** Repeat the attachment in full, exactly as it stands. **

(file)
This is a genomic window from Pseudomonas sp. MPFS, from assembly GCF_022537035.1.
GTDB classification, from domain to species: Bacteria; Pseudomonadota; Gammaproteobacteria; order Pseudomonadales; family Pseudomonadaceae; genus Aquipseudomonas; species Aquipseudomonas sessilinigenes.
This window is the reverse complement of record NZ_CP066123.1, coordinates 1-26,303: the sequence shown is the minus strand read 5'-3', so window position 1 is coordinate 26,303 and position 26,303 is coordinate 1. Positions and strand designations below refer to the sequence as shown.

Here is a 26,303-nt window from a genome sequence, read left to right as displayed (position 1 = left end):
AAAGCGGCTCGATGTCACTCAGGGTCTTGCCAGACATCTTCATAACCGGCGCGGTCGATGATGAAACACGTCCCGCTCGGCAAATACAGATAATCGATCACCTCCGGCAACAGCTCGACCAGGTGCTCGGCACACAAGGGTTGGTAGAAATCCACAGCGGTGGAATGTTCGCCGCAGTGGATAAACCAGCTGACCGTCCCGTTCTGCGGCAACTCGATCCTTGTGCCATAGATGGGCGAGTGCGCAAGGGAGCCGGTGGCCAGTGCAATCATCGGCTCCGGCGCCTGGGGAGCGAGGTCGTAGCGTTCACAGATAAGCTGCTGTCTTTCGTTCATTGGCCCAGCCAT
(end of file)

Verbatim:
This is a genomic window from Pseudomonas sp. MPFS, from assembly GCF_022537035.1.
GTDB classification, from domain to species: Bacteria; Pseudomonadota; Gammaproteobacteria; order Pseudomonadales; family Pseudomonadaceae; genus Aquipseudomonas; species Aquipseudomonas sessilinigenes.
This window is the reverse complement of record NZ_CP066123.1, coordinates 1-26,303: the sequence shown is the minus strand read 5'-3', so window position 1 is coordinate 26,303 and position 26,303 is coordinate 1. Positions and strand designations below refer to the sequence as shown.

Here is a 26,303-nt window from a genome sequence, read left to right as displayed (position 1 = left end):
AAAGCGGCTCGATGTCACTCAGGGTCTTGCCAGACATCTTCATAACCGGCGCGGTCGATGATGAAACACGTCCCGCTCGGCAAATACAGATAATCGATCACCTCCGGCAACAGCTCGACCAGGTGCTCGGCACACAAGGGTTGGTAGAAATCCACAGCGGTGGAATGTTCGCCGCAGTGGATAAACCAGCTGACCGTCCCGTTCTGCGGCAACTCGATCCTTGTGCCATAGATGGGCGAGTGCGCAAGGGAGCCGGTGGCCAGTGCAATCATCGGCTCCGGCGCCTGGGGAGCGAGGTCGTAGCGTTCACAGATAAGCTGCTGTCTTTCGTTCATTGGCCCAGCCAT